The Apple HQ: Modernism on Valium
Renderings for Apple's new building.Photo: ZDNet
If the iPad was a building, what would it look like? Apple seems to have given its own answer to that question last week with the unveiling of the new company headquarters in Cupertino, Calif. With his customary bravura, Steve Jobs revealed to his neighbors in a City Council meeting—a giant saucer sitting on 150 acres. Of course, what else could it be? With his equally customary reticence, he did not tell the world much more beyond that. We know that he structure will be four stories tall, be as green as an office building can be, house 12,000 employees, and have all the kinds of goodies you would expect in any self-respecting Silicon Valley HQ. That is about it, except for the fact that it will be designed by Norman Foster.
What we can see in the rather blurry renderings is a circular building sitting in a landscape of what I assume are the ubiquitous California scrub oaks. It seems to be a glassy and gleaming thing, this new Apple Mega-Pod. Extrapolating from Foster’s other work, including the nearby labs at Stanford University, you can expect the kind of building Skidmore, Owings, and Merrill would have designed in their heyday: meticulously detailed, polished to within an inch of its life, modular and repetitive, and without any quirks, exceptions, or sense of human scale or presence.
Since I am making a habit lately of talking about buildings that aren’t here yet, let me just say that given what I have seen come out of Lord Foster’s mega-office in the last decade, I am pretty much sure I am going to hate this building as much as I love all my Apple paraphernalia. Yet Jonathan Ives and Foster seem like a logical match, at least in terms of aesthetics. Which does nothing so much as make me realize that, in falling for the gleaming, rounded, and machined world that Ives has spread out over computers, telephones, music devices and now the iPad, I have let myself be seduced by design that might not be as good as it could be. You could say that Ives is today’s Dieter Rams, but that great designer, like the old SOM, at least had a sense that technology was made of something, that you could manipulate it, and that it could become a constituent part of a modern environment. Apple is against all that existed before it or that is around it. It sinks in everything, including your wallet and your time, and gives only smooth functioning back. It is Modernism on Valium.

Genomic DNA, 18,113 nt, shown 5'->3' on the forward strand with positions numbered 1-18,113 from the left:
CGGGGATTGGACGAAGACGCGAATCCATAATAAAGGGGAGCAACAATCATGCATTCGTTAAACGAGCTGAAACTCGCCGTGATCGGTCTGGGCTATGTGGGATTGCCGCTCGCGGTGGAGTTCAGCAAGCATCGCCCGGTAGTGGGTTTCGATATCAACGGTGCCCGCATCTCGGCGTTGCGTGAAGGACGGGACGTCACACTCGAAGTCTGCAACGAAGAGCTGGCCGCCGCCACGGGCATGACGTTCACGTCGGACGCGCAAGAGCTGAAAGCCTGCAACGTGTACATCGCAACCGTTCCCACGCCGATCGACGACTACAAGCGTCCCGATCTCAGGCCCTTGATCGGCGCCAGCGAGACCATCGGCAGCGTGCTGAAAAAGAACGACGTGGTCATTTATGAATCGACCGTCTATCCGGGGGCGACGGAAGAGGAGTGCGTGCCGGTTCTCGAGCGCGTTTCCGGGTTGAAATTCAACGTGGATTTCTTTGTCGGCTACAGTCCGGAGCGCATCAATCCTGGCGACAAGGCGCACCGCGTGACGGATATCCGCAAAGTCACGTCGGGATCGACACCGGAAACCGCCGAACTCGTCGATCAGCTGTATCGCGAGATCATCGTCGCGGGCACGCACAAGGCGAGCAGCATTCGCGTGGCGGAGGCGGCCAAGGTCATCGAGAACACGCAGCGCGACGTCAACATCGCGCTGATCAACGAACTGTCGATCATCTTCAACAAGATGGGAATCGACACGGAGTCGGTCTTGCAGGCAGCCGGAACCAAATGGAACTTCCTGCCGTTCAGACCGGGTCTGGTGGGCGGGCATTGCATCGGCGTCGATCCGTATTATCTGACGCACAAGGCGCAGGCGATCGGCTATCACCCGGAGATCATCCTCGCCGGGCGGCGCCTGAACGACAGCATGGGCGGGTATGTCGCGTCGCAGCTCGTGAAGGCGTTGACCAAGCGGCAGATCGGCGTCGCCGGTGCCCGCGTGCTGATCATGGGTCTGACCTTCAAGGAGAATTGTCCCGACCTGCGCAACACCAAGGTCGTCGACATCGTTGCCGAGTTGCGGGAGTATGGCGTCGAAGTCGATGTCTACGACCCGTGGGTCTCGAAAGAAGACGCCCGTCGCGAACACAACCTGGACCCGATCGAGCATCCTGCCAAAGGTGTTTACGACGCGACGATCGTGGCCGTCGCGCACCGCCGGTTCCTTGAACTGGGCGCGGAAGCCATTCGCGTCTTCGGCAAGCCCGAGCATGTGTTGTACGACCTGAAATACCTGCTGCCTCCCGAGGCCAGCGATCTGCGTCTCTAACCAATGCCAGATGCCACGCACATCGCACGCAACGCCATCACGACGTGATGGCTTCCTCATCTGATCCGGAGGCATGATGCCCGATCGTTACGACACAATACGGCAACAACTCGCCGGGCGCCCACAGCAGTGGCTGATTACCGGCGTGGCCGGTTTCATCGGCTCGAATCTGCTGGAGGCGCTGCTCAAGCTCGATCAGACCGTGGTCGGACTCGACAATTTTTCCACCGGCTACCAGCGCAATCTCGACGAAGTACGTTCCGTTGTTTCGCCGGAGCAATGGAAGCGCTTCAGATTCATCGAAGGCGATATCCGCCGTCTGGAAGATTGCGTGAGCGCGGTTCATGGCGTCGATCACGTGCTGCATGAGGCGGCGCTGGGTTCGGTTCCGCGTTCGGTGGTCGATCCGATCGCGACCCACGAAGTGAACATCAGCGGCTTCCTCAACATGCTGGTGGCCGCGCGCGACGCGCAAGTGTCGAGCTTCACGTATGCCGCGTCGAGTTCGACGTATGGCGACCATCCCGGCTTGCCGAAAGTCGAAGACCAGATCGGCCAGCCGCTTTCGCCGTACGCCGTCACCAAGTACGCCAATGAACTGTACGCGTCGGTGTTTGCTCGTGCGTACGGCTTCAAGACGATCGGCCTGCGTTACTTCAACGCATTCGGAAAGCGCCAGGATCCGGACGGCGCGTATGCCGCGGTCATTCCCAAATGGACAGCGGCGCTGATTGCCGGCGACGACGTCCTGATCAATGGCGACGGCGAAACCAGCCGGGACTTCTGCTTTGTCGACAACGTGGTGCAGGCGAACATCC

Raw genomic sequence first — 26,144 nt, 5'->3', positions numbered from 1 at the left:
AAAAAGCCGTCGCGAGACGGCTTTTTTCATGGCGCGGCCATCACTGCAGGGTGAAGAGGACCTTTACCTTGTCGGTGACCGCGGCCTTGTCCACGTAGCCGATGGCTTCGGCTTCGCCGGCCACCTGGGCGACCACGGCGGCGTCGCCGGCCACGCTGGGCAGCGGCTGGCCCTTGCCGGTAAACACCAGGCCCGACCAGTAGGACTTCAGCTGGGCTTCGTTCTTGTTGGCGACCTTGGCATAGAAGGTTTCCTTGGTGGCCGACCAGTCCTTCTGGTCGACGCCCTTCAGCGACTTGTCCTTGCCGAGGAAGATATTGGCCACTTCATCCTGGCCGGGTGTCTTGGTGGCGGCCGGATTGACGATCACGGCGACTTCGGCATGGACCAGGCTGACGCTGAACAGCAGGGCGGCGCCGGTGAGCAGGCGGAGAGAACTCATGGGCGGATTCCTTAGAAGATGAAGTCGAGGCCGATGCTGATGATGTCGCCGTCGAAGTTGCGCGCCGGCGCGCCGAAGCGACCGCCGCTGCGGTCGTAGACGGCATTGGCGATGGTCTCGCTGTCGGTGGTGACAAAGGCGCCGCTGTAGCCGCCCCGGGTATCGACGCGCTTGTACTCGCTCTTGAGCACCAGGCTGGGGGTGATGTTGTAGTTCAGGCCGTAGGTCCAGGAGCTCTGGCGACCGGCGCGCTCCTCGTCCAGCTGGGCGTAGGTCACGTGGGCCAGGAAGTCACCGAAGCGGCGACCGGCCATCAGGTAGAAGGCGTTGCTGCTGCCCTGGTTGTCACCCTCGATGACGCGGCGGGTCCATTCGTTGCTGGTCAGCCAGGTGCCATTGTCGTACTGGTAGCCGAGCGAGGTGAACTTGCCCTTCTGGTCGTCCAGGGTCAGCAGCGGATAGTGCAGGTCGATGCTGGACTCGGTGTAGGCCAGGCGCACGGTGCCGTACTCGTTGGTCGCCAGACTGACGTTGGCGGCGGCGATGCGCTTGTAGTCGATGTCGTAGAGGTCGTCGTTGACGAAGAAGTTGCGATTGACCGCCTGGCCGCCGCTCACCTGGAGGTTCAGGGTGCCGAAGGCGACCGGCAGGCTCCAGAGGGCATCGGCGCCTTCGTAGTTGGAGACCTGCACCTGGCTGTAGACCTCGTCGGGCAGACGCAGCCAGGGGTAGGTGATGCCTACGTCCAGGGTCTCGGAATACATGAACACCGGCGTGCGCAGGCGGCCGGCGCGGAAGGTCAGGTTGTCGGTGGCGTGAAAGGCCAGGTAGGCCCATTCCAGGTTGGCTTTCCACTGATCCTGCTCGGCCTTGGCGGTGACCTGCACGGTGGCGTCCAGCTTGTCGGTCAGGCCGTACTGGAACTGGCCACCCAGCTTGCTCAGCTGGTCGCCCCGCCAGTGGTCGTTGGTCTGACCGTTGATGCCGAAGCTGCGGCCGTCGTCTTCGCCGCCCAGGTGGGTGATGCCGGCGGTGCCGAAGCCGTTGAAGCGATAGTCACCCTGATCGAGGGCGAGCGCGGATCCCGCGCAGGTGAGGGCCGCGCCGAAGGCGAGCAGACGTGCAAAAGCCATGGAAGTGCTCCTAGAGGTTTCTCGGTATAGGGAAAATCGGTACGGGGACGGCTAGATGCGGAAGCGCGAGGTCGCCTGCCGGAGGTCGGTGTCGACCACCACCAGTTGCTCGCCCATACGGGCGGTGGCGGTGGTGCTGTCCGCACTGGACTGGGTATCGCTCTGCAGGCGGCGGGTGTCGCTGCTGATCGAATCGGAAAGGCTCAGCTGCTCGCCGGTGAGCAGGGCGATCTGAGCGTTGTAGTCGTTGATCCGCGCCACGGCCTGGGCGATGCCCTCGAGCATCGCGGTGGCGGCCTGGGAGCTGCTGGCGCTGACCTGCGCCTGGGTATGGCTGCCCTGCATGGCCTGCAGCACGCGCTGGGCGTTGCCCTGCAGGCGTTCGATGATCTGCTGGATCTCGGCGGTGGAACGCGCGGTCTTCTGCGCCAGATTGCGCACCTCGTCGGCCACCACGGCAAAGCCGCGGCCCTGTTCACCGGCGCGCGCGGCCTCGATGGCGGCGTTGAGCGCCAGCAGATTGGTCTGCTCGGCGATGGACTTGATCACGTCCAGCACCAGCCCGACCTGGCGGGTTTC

So it will be, I am pretty sure, with the Apple building. It sits in splendid, suburban isolation. You will never get in as an outsider, it will not be part of its environment, and it will pleasant in a soothing enough manner once you have agreed to enter its realm and give yourself over to its aesthetic.
Imagine what would have happened in Apple had instead found the few million square feet of space it needed in existing buildings and had renovated them into a campus. Imagine if it had done that in a location outside of Silicon Valley where such an act would be transformational. Imagine if its headquarters were integrated with a community. Imagine, in other words, if Apple World was as hip, urban, and connective as it would have us believe its products will make us be.
I would like to remind Apple of an old Silicon Valley law: the moment a fast-growing company abandons its cobbled-together shacks, garages, lofts, and renovated warehouses, and creates a purpose-built monument itself, that is the moment to sell its stock. Remember Silicon Graphics? Its headquarters is now the Googleplex. I can’t wait to see who will one day move into the abandoned spaceship from Planet Apple.